Good Times, Bad Times
Japan this week officially slipped into its first recession in seven years, reporting two consecutive quarters of contraction, and it may take the world's second-largest economy two years to reverse the downslide, says a Reuters poll released yesterday.
Japan's economy is expected to shrink 0.5 percent in the current fiscal year and a 0.3 percent in fiscal 2009-10, according to the median forecast of 25 economists polled by Reuters earlier this week. In last month's survey, economists projected growth of 0.3 percent for fiscal 2008-09 and 1.1 percent in fiscal 2009-10.
Motoharu Kurata, general manager of Sushi-ei, a popular sushi and sashimi restaurant in Tokyo's fashionable Ginza district, is no stranger to tough economic times - the family-owned restaurant has been in business since 1848.
"It's been slow this year," Kurata told me last week as we dined at his restaurant. "The economy is real bad."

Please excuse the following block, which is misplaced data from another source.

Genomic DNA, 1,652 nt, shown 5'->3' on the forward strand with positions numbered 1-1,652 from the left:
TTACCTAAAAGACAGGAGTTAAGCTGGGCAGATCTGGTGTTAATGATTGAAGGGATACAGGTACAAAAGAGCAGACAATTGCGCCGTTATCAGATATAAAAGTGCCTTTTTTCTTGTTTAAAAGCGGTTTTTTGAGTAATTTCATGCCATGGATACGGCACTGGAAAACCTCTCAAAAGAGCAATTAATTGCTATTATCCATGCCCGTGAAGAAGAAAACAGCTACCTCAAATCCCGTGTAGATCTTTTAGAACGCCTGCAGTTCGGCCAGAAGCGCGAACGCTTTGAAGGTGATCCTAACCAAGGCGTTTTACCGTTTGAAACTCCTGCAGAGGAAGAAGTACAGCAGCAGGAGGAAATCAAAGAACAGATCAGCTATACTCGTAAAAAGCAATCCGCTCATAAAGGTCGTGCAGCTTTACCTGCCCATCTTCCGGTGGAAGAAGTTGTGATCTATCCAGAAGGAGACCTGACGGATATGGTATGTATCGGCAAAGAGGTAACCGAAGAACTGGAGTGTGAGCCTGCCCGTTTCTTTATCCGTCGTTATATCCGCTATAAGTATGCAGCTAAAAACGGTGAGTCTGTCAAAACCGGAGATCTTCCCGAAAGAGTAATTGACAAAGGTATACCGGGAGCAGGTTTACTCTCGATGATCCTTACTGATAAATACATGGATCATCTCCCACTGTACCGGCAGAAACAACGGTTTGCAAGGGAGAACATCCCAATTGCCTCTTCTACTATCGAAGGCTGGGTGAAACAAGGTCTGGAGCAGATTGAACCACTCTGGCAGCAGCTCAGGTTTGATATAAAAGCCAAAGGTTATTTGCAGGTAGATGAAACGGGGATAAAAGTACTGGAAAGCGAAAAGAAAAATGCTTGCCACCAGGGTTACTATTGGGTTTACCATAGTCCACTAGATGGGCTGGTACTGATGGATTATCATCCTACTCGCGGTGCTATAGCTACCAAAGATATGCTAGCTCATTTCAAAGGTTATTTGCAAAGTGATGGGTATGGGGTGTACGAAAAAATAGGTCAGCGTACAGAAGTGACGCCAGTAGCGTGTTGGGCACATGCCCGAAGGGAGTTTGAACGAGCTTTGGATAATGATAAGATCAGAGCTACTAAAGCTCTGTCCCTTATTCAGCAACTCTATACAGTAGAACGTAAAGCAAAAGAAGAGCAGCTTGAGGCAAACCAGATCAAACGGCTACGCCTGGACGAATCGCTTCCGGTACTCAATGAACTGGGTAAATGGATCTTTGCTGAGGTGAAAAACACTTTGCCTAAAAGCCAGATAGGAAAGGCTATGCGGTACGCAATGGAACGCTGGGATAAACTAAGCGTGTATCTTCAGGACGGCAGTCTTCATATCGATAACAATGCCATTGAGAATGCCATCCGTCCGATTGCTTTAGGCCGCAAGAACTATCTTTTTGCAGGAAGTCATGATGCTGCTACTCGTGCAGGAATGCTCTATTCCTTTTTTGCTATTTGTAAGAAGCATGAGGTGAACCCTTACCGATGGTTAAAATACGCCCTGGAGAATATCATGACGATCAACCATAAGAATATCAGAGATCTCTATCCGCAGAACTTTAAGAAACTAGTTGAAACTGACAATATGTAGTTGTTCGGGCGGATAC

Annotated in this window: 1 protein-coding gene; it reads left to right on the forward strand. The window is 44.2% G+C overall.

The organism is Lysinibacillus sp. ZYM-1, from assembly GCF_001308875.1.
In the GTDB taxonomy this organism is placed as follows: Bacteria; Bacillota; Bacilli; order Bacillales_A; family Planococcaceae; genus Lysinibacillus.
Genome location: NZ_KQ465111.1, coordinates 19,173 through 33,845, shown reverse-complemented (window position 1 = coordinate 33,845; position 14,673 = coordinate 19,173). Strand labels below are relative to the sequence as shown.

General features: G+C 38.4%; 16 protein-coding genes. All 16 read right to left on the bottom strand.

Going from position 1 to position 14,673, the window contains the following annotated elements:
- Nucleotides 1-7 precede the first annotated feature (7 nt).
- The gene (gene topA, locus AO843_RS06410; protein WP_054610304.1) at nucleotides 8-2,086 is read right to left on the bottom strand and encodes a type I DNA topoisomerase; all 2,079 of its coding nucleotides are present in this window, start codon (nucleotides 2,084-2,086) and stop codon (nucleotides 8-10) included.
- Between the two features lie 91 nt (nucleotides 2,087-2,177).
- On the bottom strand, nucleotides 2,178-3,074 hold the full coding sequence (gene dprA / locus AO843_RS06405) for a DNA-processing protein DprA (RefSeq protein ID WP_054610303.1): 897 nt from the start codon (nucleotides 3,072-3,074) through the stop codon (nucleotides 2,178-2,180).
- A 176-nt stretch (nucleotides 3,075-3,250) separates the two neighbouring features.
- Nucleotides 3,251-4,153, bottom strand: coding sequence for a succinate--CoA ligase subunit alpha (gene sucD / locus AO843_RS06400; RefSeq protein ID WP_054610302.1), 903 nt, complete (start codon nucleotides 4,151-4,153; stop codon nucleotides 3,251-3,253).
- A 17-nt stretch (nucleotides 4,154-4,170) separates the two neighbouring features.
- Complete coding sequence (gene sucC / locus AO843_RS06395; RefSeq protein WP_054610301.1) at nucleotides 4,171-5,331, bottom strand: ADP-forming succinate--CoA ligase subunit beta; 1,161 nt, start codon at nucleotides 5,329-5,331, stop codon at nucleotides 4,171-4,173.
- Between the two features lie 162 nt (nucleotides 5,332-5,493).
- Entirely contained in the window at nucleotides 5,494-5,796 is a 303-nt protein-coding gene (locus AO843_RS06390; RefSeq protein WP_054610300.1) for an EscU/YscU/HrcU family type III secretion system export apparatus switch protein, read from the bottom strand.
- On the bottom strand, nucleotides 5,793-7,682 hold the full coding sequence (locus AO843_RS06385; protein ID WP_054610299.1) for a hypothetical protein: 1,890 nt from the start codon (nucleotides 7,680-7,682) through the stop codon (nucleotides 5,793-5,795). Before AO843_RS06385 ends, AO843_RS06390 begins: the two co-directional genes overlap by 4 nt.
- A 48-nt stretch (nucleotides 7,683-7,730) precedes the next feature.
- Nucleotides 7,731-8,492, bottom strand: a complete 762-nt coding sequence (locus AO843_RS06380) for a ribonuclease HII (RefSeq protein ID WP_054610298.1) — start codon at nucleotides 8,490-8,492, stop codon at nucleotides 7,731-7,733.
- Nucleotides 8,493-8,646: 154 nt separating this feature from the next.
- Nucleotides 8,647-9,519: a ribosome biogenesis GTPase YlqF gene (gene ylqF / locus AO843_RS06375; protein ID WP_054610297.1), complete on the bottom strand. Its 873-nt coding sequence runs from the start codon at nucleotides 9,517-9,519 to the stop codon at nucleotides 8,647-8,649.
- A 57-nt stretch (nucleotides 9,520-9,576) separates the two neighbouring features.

He said diners aren't necessarily spending less money per visit, they're just frequenting the restaurant less often. But Kurata, who caters to Tokyo's business crowd, is optimistic that restaurant traffic will pick up once the economy turns around.
When asked what he enjoys most about his job, despite rough economic times, Kurata said, "Making people happy, and we're still doing that."
For Japan, the silver lining is its economy may contract at a fraction of the rate of its counterparts - mainly the United States and the European Union - due to nearly 20 years of sub-par growth and an aversion to business and consumer debt, according to the Organization for Economic Cooperation and Development. This has resulted in a leaner economy.
For restaurateurs like Kurata, that's good news in a year overrun with bad news.